The RTS II followed suit.
But of course, those tiresome boys with their toys were still lurking in the background, ready to open their fat wallets, and they liked all the new tech. So the later ’80s saw a proliferation of do-it-for-you new tech that’s still with us today, changes that by the early ’90s included “plastic” (i.e., polycarbonate**) cameras that were highly electronic and did all kinds of things to “help,” including focusing for us, which was also resisted at first by those who had never known that they had any trouble at all focusing.
So my argument here is this: the pro cameras of the early ’80s—the Nikon F3, Pentax LX, Canon New F-1, Leica R4, and Contax RTS II—were all supposed to be cutting edge when they were introduced because they all introduced electronics and incorporated carefully selected mixes of the latest features, and reviews of all those ancient cameras even today still tout all those then-new features—but actually that is not their significance at all any more. Actually their significance now is that they were the last flowering of a period in which simplicity was valued, the photographer’s knowledge and judgement rather than technical helper aids were supposed to be in control, and the technical features were supposed to stay out of the way and not do anything to confuse the camera operator.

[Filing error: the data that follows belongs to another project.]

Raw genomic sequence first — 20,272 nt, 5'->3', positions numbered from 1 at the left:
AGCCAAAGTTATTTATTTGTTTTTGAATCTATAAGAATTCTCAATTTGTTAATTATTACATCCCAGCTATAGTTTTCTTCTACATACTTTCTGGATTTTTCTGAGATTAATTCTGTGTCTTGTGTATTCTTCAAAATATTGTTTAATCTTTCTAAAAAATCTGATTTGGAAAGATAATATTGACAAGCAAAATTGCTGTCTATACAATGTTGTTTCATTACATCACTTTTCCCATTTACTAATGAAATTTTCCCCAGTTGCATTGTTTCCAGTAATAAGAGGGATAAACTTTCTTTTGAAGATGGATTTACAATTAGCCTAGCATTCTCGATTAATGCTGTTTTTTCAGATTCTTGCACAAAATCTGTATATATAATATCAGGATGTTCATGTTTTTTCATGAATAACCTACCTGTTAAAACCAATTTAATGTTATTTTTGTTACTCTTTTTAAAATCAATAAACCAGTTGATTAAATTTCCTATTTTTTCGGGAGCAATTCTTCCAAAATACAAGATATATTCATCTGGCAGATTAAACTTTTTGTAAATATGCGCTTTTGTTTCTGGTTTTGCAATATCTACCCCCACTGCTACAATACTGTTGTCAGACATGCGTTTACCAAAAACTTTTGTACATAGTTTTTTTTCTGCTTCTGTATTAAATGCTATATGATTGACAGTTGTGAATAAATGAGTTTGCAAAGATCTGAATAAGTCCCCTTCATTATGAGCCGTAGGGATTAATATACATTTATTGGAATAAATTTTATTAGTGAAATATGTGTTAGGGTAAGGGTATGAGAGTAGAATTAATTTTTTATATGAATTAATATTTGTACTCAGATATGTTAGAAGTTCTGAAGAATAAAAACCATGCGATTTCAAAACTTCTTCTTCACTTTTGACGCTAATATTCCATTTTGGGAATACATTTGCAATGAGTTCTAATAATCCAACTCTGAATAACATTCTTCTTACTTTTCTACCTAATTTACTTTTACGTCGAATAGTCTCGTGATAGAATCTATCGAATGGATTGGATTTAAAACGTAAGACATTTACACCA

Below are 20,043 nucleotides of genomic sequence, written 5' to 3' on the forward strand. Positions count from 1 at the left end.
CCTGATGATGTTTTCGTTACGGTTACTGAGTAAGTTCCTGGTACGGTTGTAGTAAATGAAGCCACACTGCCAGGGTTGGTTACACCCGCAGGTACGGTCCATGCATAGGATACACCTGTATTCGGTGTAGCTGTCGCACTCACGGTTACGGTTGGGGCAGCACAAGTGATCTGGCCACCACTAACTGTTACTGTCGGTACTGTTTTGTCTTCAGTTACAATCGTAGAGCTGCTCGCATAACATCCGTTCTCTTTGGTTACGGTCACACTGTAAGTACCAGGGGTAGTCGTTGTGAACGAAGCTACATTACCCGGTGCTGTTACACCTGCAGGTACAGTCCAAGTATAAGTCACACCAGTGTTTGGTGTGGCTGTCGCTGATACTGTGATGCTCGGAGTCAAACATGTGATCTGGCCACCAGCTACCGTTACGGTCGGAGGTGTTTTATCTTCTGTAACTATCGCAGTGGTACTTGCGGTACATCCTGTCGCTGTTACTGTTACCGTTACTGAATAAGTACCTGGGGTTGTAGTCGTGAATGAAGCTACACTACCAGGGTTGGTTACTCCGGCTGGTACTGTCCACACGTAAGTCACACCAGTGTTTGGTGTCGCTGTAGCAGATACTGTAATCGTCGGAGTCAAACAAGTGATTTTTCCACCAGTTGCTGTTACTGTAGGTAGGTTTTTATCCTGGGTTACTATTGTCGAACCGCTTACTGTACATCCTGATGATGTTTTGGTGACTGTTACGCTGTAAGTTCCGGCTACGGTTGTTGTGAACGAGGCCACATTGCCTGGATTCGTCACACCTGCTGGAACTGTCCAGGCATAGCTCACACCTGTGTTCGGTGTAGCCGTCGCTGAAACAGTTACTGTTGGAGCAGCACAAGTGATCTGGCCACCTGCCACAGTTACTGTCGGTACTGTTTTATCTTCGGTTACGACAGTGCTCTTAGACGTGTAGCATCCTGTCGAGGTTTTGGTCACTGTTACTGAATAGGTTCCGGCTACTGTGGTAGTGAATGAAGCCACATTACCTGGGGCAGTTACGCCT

I guess I have to walk back my comment from Friday about the RTS II’s viewfinder being perfect. After using it for a bit I was reminded that the eye relief is a little too short—not for nothing did the F3’s “High-Eyepoint” finder, which offered a smaller magnification but greater than eye relief, become a popular selling point. But the RTS II is still a camera that embodies those values that held sway in that brief golden hour when everything that was best about the “MMM” era (a term I coined, by the way, meaning “manual, metal, mechanical” in any order) was still being refined, but electronics were also being added sparingly and judiciously to help where they made sense, albeit not a way that was intrusive or confusing.